OUR OPINION: SeaPort spreads its wings for newest Tupelo service

SeaPort Airlines last week received federal approval to become Tupelo Regional Airport’s next passenger service provider, with flights to Memphis and/or Nashville probably starting in October.

SeaPort, founded in Juneau, Alaska, in 1982 as Wings of Alaska, for more than two decades operated entirely within the southeast Alaska region. In 2008, Wings of Alaska was purchased by SeaPort Air Group, LLC and the headquarters was moved to Portland, Oregon. Flight operations were launched in the Pacific Northwest with a business strategy of operating a shuttle service between Seattle and Portland – from which their corporate name is drawn.

SeaPort offered private terminals and the avoidance of TSA screening lines, and it offered business travelers a strong contrast to crowded, large airport terminals, its company narrative says.

SeaPort also became part of the massive and swift changes in airline service at virtually every level and at most airports nationwide, a phenomenon repeatedly forecast by industry professionals, including Tupelo Regional Airport Executive Director Josh Abramson.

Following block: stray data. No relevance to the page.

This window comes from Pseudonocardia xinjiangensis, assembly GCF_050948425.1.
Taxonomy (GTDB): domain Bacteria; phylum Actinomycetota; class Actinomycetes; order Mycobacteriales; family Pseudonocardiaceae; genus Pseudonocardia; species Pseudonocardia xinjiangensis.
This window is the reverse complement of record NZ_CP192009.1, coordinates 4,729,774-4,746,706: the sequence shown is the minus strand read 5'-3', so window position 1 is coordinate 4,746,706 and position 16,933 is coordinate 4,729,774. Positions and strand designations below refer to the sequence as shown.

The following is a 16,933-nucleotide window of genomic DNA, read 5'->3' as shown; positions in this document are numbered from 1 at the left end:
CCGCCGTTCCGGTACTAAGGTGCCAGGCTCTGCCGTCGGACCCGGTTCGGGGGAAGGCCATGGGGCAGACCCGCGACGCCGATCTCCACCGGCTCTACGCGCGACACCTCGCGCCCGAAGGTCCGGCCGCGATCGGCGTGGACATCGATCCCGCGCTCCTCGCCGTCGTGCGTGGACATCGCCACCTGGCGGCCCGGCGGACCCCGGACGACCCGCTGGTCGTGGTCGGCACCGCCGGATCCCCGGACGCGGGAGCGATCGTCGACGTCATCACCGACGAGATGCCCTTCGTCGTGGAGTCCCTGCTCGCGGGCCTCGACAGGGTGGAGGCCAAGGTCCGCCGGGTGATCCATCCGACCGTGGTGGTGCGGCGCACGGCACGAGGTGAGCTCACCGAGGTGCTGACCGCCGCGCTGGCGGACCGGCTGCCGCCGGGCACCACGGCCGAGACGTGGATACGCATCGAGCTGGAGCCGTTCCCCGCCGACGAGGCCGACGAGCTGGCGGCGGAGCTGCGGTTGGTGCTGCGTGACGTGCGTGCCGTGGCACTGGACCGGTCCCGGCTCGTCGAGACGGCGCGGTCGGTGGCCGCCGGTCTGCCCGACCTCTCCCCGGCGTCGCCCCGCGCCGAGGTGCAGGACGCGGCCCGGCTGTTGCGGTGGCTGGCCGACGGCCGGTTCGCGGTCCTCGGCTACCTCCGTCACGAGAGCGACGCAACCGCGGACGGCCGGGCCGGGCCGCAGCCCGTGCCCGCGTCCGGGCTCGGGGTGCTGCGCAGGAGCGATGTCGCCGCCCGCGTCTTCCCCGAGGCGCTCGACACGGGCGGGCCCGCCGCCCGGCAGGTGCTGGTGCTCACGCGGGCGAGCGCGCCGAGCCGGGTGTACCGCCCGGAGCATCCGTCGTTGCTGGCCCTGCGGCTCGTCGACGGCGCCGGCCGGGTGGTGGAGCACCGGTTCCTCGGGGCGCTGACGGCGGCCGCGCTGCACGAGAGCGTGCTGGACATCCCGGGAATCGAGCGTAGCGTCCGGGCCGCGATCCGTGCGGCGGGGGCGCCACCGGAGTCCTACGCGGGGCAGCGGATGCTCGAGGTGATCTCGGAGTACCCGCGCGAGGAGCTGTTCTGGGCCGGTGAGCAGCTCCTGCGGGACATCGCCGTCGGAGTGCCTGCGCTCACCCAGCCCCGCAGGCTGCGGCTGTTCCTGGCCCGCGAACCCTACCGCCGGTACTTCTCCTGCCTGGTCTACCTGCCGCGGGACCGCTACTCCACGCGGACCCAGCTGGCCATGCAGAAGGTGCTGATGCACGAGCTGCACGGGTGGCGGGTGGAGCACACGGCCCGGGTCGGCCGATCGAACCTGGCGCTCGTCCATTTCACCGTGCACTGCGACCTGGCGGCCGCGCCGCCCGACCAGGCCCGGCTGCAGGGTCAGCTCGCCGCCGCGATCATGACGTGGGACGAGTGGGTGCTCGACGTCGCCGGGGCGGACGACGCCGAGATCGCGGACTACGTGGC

SeaPort “refocused on a strategy of building a ‘next generation’ regional airline, connecting small and rural communities with national air transportation via large hub airports,” the company said.

SeaPort will operate in Tupelo under the Essential Air Service program, a federal subsidy for airlines serving small communities needing the service but whose traffic level won’t necessarily sustain it without assistance.

SeaPort has a two-year contract. It replaces Silver Airways, a consensus choice for unacceptable service.

In a major change, SeaPort flies the single-engine Cessna Grand Caravan, which seats nine people and has two pilots, and is widely used as a passenger aircraft serving small markets like Tupelo. The plane is designed for lower-altitude flying, and the cabin is not pressurized. Its flights usually are relatively brief, covering only a few hundred miles, and its selling-point is convenience and reliability.

Tupelo, whose air service has been in flux for several years, should consider itself fortunate to have service, especially with a company whose experience has been profitable and adaptive.

SeaPort earlier committed to affordable service. We hope business travelers from Tupelo and the region will give SeaPort a chance to earn regular patronage because that’s necessary to maintain service for the long term.